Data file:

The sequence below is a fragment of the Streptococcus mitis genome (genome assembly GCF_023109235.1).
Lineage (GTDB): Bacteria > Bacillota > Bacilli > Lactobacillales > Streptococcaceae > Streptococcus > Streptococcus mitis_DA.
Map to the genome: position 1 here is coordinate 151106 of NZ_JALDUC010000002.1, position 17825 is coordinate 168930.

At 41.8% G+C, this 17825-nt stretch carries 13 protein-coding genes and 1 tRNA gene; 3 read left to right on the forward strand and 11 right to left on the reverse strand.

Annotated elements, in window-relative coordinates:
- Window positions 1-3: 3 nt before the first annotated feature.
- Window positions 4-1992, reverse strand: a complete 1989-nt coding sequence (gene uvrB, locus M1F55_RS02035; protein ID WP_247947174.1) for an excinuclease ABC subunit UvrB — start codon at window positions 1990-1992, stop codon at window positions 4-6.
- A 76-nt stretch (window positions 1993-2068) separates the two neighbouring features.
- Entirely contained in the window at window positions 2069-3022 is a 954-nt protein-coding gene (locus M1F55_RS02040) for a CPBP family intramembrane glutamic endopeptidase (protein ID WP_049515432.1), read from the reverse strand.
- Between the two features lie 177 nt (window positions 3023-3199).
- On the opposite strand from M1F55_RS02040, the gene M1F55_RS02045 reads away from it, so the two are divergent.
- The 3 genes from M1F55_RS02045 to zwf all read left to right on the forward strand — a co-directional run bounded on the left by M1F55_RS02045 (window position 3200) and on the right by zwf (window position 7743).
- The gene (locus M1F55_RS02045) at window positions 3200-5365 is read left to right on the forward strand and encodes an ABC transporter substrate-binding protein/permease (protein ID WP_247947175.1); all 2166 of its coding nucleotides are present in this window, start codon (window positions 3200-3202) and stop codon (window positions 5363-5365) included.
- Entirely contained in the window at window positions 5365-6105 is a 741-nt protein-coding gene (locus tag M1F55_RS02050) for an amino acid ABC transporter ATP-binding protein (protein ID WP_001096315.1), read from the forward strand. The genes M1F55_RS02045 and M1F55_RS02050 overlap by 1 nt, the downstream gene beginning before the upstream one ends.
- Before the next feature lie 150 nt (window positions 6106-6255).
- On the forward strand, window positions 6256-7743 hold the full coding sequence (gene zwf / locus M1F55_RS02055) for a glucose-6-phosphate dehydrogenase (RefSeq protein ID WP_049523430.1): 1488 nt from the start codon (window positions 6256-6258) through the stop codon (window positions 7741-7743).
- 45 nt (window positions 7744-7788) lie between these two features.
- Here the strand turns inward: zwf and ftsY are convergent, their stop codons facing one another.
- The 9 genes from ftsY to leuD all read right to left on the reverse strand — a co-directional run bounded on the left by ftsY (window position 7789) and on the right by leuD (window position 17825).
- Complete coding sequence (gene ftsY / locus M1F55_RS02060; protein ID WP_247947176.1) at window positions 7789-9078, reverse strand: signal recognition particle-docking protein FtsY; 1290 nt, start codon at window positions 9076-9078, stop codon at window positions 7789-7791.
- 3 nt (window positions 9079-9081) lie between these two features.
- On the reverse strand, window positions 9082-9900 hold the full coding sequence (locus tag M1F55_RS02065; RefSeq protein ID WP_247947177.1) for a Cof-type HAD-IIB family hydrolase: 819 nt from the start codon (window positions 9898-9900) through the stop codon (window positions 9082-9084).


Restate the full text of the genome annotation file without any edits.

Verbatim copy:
The sequence below is a fragment of the Streptococcus mitis genome (genome assembly GCF_023109235.1).
Lineage (GTDB): Bacteria > Bacillota > Bacilli > Lactobacillales > Streptococcaceae > Streptococcus > Streptococcus mitis_DA.
Map to the genome: position 1 here is coordinate 151106 of NZ_JALDUC010000002.1, position 17825 is coordinate 168930.

At 41.8% G+C, this 17825-nt stretch carries 13 protein-coding genes and 1 tRNA gene; 3 read left to right on the forward strand and 11 right to left on the reverse strand.

Annotated elements, in window-relative coordinates:
- Window positions 1-3: 3 nt before the first annotated feature.
- Window positions 4-1992, reverse strand: a complete 1989-nt coding sequence (gene uvrB, locus M1F55_RS02035; protein ID WP_247947174.1) for an excinuclease ABC subunit UvrB — start codon at window positions 1990-1992, stop codon at window positions 4-6.
- A 76-nt stretch (window positions 1993-2068) separates the two neighbouring features.
- Entirely contained in the window at window positions 2069-3022 is a 954-nt protein-coding gene (locus M1F55_RS02040) for a CPBP family intramembrane glutamic endopeptidase (protein ID WP_049515432.1), read from the reverse strand.
- Between the two features lie 177 nt (window positions 3023-3199).
- On the opposite strand from M1F55_RS02040, the gene M1F55_RS02045 reads away from it, so the two are divergent.
- The 3 genes from M1F55_RS02045 to zwf all read left to right on the forward strand — a co-directional run bounded on the left by M1F55_RS02045 (window position 3200) and on the right by zwf (window position 7743).
- The gene (locus M1F55_RS02045) at window positions 3200-5365 is read left to right on the forward strand and encodes an ABC transporter substrate-binding protein/permease (protein ID WP_247947175.1); all 2166 of its coding nucleotides are present in this window, start codon (window positions 3200-3202) and stop codon (window positions 5363-5365) included.
- Entirely contained in the window at window positions 5365-6105 is a 741-nt protein-coding gene (locus tag M1F55_RS02050) for an amino acid ABC transporter ATP-binding protein (protein ID WP_001096315.1), read from the forward strand. The genes M1F55_RS02045 and M1F55_RS02050 overlap by 1 nt, the downstream gene beginning before the upstream one ends.
- Before the next feature lie 150 nt (window positions 6106-6255).
- On the forward strand, window positions 6256-7743 hold the full coding sequence (gene zwf / locus M1F55_RS02055) for a glucose-6-phosphate dehydrogenase (RefSeq protein ID WP_049523430.1): 1488 nt from the start codon (window positions 6256-6258) through the stop codon (window positions 7741-7743).
- 45 nt (window positions 7744-7788) lie between these two features.
- Here the strand turns inward: zwf and ftsY are convergent, their stop codons facing one another.
- The 9 genes from ftsY to leuD all read right to left on the reverse strand — a co-directional run bounded on the left by ftsY (window position 7789) and on the right by leuD (window position 17825).
- Complete coding sequence (gene ftsY / locus M1F55_RS02060; protein ID WP_247947176.1) at window positions 7789-9078, reverse strand: signal recognition particle-docking protein FtsY; 1290 nt, start codon at window positions 9076-9078, stop codon at window positions 7789-7791.
- 3 nt (window positions 9079-9081) lie between these two features.
- On the reverse strand, window positions 9082-9900 hold the full coding sequence (locus tag M1F55_RS02065; RefSeq protein ID WP_247947177.1) for a Cof-type HAD-IIB family hydrolase: 819 nt from the start codon (window positions 9898-9900) through the stop codon (window positions 9082-9084).